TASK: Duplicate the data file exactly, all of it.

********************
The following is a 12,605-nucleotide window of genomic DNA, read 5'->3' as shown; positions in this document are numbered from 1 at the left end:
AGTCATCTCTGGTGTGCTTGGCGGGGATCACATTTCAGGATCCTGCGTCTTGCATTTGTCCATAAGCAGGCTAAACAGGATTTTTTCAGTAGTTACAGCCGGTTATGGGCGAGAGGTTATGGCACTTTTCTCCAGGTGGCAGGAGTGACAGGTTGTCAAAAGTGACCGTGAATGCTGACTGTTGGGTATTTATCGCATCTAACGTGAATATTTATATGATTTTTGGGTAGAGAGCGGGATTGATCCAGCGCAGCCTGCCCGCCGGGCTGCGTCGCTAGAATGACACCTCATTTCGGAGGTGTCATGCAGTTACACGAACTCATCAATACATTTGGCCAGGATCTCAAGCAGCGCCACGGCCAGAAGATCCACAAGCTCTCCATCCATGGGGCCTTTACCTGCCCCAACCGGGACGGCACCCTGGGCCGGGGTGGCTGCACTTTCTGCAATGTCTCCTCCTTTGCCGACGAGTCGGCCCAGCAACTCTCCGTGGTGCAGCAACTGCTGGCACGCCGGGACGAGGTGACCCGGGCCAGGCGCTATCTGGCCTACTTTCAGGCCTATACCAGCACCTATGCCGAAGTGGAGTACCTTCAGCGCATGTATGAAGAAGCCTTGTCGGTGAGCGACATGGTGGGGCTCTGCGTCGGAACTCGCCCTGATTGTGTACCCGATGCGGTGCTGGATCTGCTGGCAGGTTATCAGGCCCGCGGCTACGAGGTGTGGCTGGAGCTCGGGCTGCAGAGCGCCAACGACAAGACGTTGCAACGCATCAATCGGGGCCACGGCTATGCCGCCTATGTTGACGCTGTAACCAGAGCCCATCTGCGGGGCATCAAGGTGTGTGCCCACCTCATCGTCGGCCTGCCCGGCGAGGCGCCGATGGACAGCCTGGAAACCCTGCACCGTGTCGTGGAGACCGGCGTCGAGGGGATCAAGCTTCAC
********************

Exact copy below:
The following is a 12,605-nucleotide window of genomic DNA, read 5'->3' as shown; positions in this document are numbered from 1 at the left end:
AGTCATCTCTGGTGTGCTTGGCGGGGATCACATTTCAGGATCCTGCGTCTTGCATTTGTCCATAAGCAGGCTAAACAGGATTTTTTCAGTAGTTACAGCCGGTTATGGGCGAGAGGTTATGGCACTTTTCTCCAGGTGGCAGGAGTGACAGGTTGTCAAAAGTGACCGTGAATGCTGACTGTTGGGTATTTATCGCATCTAACGTGAATATTTATATGATTTTTGGGTAGAGAGCGGGATTGATCCAGCGCAGCCTGCCCGCCGGGCTGCGTCGCTAGAATGACACCTCATTTCGGAGGTGTCATGCAGTTACACGAACTCATCAATACATTTGGCCAGGATCTCAAGCAGCGCCACGGCCAGAAGATCCACAAGCTCTCCATCCATGGGGCCTTTACCTGCCCCAACCGGGACGGCACCCTGGGCCGGGGTGGCTGCACTTTCTGCAATGTCTCCTCCTTTGCCGACGAGTCGGCCCAGCAACTCTCCGTGGTGCAGCAACTGCTGGCACGCCGGGACGAGGTGACCCGGGCCAGGCGCTATCTGGCCTACTTTCAGGCCTATACCAGCACCTATGCCGAAGTGGAGTACCTTCAGCGCATGTATGAAGAAGCCTTGTCGGTGAGCGACATGGTGGGGCTCTGCGTCGGAACTCGCCCTGATTGTGTACCCGATGCGGTGCTGGATCTGCTGGCAGGTTATCAGGCCCGCGGCTACGAGGTGTGGCTGGAGCTCGGGCTGCAGAGCGCCAACGACAAGACGTTGCAACGCATCAATCGGGGCCACGGCTATGCCGCCTATGTTGACGCTGTAACCAGAGCCCATCTGCGGGGCATCAAGGTGTGTGCCCACCTCATCGTCGGCCTGCCCGGCGAGGCGCCGATGGACAGCCTGGAAACCCTGCACCGTGTCGTGGAGACCGGCGTCGAGGGGATCAAGCTTCAC